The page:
Sunday, March 6, 2011

“A Virgin Shall Conceive”: Isaiah 7:14 and a Problem with the NABRE

On Ash Wednesday of this year, the revised edition of the New American Bible will be released (1). In preparation since 1994, the appearance of the new translation is long overdue and generally welcome, but the text contains one serious flaw. In Isaiah 7:14, Isaiah prophecies the birth of the coming Messiah. God commands Achaz to ask a sign and Achaz refuses, saying that he will not tempt God. The prophet replies,
“Is it a small thing for you to be grievous to men, that you are grievous to my God also? [14] Therefore the Lord himself shall give you a sign. Behold a virgin shall conceive, and bear a son, and his name shall be called Emmanuel.” (2)

Jewish readers, recently joined by modern skeptics, have protested that the word “virgin” is not in the original Hebrew and originates from an ancient Greek translation of the Bible, the Septuagint. In the NAB-Revised Edition (henceforth, NABRE), the US Catholic Bishops have capitulated and render the highlighted text “a young woman will conceive.” This capitulation fails to account for several good reasons for keeping the word “virgin,” including, its initial translation by BC Jews, the social context of the time, and the context of the passage itself.

Early in the 3rd century B.C., many Jews, spread abroad by the diaspora, no longer knew or could read Hebrew and so Hebrew scholars translated the Old Testament into Koine Greek. St. Augustine relates a legend of how the Septuagint, as this Greek translation of the Old Testament was named, came to be. One of the Ptolemaic rulers of Egypt (Ptolemy Philadelphus), desired a Greek translation for his library and commissioned the translation by 72 learned Jewish scholars. Working independently, these 72 scholars each returned a translation of the text that was in perfect agreement, taken to be a divine sign of its excellence (3). The Septuagint continued to be used by Jews and Early Christians until the 2nd/3rd century AD, when the Jews, probably for several reasons (4), went back to the Hebrew .

After Jesus’ Ascension, early Christians searched the Old Testament for messianic prophecies fulfilled by Jesus. Probably using the Septuagint, they found in Isaiah 7:14, a passage perfectly suited to their needs, reading, “a virgin shall conceive etc.” Such a passage was naturally a good fit for the early Christians, much of whose strategy for preaching Jesus to the Jews included appeals to fulfilled prophecy. Ancient Jews who remained resistant to Christianity began to protest that the Hebrew text did not read “virgin” at all, but rather simply almah, “young woman,” while many modern secularists have taken up the critique.

Despite the recent capitulation by the US Catholic bishops, however, at least three compelling reasons remain for supposing that the translation of the Hebrew word almah should remain “virgin,” rather “young woman.” First, Septuagint was translated by Jews for Jews. Closer to the context and understanding the language better than we, they chose to render the word almah by the Greek word for virgin, parthenos rather than neanis, young woman. Second, while true that almah does not explicitly mean virgin, this is misleading. The late Carsten Peter Thiede has pointed out that,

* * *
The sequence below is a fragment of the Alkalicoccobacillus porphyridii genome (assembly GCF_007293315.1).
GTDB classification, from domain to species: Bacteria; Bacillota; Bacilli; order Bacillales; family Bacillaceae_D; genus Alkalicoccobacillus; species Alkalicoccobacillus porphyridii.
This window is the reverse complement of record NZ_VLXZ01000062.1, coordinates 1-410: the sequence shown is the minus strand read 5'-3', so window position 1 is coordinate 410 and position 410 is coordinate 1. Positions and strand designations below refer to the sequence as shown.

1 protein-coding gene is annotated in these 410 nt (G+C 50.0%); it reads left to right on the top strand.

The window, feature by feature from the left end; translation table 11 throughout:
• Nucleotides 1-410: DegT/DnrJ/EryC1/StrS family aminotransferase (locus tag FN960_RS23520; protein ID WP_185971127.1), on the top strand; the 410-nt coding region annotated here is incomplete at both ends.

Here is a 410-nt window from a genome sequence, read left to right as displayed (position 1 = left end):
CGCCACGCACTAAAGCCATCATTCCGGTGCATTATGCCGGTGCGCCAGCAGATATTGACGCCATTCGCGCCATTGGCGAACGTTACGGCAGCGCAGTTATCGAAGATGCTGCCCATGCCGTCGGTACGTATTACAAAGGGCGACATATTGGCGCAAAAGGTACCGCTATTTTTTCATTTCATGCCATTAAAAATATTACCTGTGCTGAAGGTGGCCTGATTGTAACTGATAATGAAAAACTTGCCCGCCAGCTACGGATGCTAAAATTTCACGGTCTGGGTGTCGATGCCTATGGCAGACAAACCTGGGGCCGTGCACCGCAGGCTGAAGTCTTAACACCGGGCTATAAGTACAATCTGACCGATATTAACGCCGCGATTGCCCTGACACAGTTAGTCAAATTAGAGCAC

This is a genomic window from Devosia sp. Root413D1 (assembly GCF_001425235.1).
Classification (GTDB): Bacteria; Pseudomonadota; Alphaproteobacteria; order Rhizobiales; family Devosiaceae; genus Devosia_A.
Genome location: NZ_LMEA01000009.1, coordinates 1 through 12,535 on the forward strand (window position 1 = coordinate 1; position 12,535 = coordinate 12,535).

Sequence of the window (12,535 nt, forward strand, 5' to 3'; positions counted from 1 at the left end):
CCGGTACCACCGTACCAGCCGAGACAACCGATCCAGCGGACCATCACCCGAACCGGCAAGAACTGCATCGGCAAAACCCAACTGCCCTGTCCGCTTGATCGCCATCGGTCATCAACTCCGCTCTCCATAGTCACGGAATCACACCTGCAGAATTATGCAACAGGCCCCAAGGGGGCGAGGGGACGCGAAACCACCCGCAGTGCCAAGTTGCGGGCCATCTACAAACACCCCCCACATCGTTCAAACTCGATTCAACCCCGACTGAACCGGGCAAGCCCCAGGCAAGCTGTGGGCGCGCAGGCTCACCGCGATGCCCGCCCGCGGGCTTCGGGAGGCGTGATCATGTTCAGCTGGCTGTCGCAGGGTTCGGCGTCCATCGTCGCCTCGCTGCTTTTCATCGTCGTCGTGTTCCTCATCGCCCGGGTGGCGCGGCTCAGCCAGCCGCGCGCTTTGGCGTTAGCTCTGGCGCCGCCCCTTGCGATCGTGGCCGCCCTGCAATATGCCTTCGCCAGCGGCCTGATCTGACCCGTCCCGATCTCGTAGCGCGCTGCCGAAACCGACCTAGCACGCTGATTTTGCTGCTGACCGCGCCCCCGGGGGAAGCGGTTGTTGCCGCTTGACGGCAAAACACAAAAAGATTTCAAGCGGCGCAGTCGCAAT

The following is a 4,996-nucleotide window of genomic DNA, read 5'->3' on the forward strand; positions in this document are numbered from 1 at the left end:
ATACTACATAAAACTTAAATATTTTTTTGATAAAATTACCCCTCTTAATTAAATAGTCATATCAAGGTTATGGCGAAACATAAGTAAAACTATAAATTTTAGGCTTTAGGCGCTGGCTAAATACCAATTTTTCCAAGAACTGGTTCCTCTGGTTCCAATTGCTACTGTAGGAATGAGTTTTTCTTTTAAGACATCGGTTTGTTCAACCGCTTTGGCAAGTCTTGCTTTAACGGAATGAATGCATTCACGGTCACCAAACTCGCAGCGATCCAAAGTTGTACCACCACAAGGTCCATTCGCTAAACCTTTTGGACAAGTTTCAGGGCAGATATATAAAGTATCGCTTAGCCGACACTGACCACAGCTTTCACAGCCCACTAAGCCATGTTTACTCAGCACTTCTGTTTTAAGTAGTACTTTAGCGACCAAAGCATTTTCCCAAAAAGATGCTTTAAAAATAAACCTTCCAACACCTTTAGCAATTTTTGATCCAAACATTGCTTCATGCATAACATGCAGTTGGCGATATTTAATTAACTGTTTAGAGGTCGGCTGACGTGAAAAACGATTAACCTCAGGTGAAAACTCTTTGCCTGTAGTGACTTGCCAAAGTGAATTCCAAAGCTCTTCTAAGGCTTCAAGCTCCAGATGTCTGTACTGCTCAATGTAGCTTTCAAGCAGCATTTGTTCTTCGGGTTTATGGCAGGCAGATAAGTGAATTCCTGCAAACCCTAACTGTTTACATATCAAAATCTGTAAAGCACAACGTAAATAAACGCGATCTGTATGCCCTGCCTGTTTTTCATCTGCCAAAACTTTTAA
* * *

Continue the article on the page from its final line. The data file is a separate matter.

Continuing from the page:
“critics have asserted that “virgin” should read, young woman… [but] almah [is] a young unmarried woman of childbearing age. Given the social culture of Isaiah’s days, she was therefore either a virgin or a prostitute. Since the context of the prophecy rules out the prostitute, we are left with the virgin (5).”
Finally, the context of the text of Isaiah itself speaks of this as a sign. As Origen said long ago, a young woman becoming pregnant would not be a remarkable sign, but a virgin becoming pregnant would (6).

Welcome as the NABRE is, the choice to render the Hebrew almah in Isaiah 7:14 as “young woman” rather than “virgin,” unfortunate and flawed. As it has read for the past 2,250 years (and has meant for longer), Isaiah 7:14 should still read, “a virgin will conceive and bear and son and his name shall be called Emmanuel.”

2. Isaiah 7: 13-14. Douay-Rheims Bible.
3. Augustine, City of God
4. These may have included a declining use of Greek among the Jews, perhaps the result of many Jews of the Diaspora becoming Christians, as well as the desire to avoid a text that became associated with Christianity.
5. Carsten Peter Thiede, Jesus: Man or Myth, (2004) p.47. Thiede was Professor of New Testament History and Papyrology and Archeology at STH in Basel Switzerland. He is also author of, The Dead Sea Scrolls and the Jewish Origins of Christianity (2003).
6. Origen, Against Celsus, ed. Henry Chadwick, (1953), p.34. (Available on google books)
-additionally, the greek word for young woman, neanis, occurs elsewhere in the Septuagint, which makes it appear that the initial Jewish translators did have reason to render almah as parthenos (virgin), rather than neanis (young woman).


  1. Another new battle in the war for proper translations! Whether it be the Grail Psalter, Missale Romanum, or even the NABRE! My personal preference is for the Douay-Rheims....

  2. I prefer the D.R also. It is the one I tend to use for personal reading.

  3. I usually have an Ignatius Bible, myself. A lot of this translation stuff comes up often within the context of Liturgy. Especially in light of the Council of Trent, which set forth the standards by which a Sacrament is conferred validly, there's a constant debate as to how to properly translate Liturgical texts. But that's only part of the story: Latin Catholics and Greek Catholics, for example don't even necessarily agree on the moment that the Eucharist is consecrated!